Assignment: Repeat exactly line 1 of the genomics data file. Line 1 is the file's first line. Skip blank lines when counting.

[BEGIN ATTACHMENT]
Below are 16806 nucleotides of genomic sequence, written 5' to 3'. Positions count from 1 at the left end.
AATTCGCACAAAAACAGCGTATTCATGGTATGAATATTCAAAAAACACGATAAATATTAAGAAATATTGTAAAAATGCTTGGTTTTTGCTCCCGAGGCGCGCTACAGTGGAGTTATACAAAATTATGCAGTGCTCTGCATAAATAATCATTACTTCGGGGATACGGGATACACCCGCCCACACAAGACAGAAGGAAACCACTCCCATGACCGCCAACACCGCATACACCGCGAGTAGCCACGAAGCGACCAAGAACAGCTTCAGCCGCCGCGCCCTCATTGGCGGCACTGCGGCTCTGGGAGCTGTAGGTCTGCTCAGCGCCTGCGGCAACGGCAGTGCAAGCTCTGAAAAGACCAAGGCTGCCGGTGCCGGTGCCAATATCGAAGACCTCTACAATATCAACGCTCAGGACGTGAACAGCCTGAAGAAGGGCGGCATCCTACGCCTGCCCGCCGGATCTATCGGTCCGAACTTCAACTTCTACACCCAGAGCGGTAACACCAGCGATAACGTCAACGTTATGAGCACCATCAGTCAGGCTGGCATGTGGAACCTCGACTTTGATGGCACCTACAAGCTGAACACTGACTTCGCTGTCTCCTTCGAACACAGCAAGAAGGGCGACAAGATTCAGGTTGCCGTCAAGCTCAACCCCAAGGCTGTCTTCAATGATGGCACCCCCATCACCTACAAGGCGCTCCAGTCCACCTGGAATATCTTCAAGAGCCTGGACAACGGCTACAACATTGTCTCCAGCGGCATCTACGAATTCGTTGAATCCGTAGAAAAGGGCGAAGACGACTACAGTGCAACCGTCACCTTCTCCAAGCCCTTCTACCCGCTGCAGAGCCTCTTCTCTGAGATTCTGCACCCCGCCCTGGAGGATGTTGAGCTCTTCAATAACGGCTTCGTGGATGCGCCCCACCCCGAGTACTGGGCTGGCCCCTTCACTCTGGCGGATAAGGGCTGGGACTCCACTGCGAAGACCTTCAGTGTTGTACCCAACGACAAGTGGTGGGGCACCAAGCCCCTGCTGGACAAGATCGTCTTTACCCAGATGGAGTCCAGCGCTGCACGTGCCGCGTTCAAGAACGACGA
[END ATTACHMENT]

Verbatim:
Below are 16806 nucleotides of genomic sequence, written 5' to 3'. Positions count from 1 at the left end.